Secondly, APs should take into account the mobile device behavior in high-density environments. End users, and hence mobile devices, hardly move in locations such as auditoriums, classrooms, company events and meetings. Ideally, their Wi-Fi link speeds should stay consistent when communicating with the APs.
Traditionally, APs employ algorithms that reduce the Wi-Fi transmit rate, using 243Mbps instead of 300Mbps, for example, to individual mobile devices in case of packet loss. This is done to increase reliability of the Wi-Fi link with the assumption that the mobile device is on the move -- in other words, moving away from the AP. However, in a high-density environment, the packet loss might result from contention given the number of mobile devices trying to access a specific Wi-Fi channel.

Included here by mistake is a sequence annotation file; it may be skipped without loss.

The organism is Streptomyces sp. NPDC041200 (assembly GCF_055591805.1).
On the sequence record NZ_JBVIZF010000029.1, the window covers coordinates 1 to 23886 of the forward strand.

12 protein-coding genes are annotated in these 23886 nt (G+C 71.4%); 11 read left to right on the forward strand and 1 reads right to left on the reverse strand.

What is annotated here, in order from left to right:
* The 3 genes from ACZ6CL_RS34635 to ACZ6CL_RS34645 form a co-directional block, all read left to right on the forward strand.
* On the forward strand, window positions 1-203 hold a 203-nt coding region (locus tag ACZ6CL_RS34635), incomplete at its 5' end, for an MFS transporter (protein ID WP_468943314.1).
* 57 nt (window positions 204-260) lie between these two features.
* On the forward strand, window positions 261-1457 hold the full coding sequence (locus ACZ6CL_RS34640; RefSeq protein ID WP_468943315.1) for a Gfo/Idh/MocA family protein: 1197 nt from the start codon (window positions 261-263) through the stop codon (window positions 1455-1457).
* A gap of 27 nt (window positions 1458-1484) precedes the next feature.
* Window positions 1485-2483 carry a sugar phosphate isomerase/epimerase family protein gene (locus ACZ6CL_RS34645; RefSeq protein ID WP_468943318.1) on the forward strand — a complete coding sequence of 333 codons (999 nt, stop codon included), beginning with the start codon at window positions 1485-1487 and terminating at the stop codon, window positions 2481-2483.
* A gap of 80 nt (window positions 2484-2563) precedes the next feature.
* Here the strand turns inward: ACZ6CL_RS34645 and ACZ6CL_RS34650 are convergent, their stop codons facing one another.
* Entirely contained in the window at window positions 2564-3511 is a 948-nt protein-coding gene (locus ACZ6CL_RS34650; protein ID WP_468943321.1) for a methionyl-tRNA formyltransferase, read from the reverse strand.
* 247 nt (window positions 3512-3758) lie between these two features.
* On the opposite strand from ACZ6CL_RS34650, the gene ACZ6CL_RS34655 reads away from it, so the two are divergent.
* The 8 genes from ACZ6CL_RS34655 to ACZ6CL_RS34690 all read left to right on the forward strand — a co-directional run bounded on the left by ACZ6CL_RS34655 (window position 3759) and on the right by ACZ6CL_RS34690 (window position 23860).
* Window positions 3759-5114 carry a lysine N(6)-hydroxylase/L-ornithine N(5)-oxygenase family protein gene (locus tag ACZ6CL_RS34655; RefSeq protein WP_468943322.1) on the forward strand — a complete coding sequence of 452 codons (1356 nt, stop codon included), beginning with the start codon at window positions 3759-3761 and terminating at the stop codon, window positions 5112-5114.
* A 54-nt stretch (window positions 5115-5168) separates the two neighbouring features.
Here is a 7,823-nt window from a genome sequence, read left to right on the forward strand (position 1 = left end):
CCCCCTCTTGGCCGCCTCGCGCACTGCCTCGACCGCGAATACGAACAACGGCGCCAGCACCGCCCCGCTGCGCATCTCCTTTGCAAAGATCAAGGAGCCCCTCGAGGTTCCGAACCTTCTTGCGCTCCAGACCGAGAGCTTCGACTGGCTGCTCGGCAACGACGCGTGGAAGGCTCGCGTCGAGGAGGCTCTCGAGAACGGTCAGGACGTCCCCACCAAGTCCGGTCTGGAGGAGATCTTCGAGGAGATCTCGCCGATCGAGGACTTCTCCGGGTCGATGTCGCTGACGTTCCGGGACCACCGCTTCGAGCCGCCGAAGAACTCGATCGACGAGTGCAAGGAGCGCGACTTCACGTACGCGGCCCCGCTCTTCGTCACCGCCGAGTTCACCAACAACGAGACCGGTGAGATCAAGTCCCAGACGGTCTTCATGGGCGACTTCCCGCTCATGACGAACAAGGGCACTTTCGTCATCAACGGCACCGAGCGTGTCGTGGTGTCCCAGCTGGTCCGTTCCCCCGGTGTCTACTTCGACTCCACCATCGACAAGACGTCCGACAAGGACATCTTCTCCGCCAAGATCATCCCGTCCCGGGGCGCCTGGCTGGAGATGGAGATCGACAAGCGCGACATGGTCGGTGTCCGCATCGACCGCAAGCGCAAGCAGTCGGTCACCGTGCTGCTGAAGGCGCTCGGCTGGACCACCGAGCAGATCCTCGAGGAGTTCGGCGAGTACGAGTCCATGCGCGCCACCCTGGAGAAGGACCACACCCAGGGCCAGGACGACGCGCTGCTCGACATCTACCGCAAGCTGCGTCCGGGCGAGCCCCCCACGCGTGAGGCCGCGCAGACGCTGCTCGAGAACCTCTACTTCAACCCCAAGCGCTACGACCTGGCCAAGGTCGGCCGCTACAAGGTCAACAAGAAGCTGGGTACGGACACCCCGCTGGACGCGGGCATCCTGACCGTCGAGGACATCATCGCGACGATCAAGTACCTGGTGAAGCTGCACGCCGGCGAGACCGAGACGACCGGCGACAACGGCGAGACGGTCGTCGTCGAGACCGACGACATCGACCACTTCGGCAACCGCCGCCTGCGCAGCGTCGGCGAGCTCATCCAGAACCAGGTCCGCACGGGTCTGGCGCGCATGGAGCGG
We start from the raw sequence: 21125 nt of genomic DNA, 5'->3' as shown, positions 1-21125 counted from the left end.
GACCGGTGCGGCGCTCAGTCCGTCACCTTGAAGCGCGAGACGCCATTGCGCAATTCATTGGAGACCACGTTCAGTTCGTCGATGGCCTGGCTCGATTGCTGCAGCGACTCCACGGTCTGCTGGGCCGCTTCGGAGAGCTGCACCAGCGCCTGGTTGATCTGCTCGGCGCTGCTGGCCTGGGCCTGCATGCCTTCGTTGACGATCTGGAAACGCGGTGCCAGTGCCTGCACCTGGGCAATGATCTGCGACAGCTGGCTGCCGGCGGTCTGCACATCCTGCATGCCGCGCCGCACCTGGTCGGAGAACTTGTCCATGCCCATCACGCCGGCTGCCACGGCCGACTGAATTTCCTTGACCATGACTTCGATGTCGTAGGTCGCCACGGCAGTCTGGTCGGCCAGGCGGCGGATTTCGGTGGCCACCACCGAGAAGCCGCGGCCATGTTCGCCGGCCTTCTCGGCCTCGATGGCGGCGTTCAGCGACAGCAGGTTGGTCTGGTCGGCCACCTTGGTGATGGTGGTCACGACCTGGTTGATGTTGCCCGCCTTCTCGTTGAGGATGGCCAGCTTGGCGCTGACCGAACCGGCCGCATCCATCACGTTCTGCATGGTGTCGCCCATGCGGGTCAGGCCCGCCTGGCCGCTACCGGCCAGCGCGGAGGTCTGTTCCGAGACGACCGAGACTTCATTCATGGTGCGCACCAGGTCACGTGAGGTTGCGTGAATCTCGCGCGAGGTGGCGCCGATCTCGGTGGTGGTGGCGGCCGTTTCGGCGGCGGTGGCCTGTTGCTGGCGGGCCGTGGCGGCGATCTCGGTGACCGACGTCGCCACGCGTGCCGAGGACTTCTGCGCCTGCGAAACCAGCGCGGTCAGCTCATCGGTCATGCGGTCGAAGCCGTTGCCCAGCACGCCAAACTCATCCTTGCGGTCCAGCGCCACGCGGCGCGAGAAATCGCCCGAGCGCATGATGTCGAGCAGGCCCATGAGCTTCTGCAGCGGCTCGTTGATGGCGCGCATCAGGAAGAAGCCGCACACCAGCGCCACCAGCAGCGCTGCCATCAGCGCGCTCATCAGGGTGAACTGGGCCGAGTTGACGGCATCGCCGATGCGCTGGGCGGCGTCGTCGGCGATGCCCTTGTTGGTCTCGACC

Hence the "rate vs. range" algorithms used to enable seamless mobility for mobile devices as they roam between APs may not necessarily be suitable for high-density Wi-Fi. In fact, if not taken into account properly, they may make things worse: The more APs reduce their link speed while talking to a mobile device, the more airtime they consume. This, in turn, will mean less airtime availability for all, creating the perfect recipe for a Wi-Fi meltdown.
At the end of the day, end users just want a Wi-Fi network that works. In healthcare, quality of service for mission-critical applications is a must -- no exceptions. In retail and warehousing, disruptions within the Wi-Fi network will mean substantial loss of revenue. In the general enterprise, most employees do not even have a way to connect to the wired network anymore as the access network moves to primarily wireless. Without high performance Wi-Fi, no work gets done.
To enable this seamless experience for end users and their mobile devices, wireless network engineers should demand more from their WLAN infrastructure. Consistent, predictable experience on the Wi-Fi network should be a table-stakes requirement.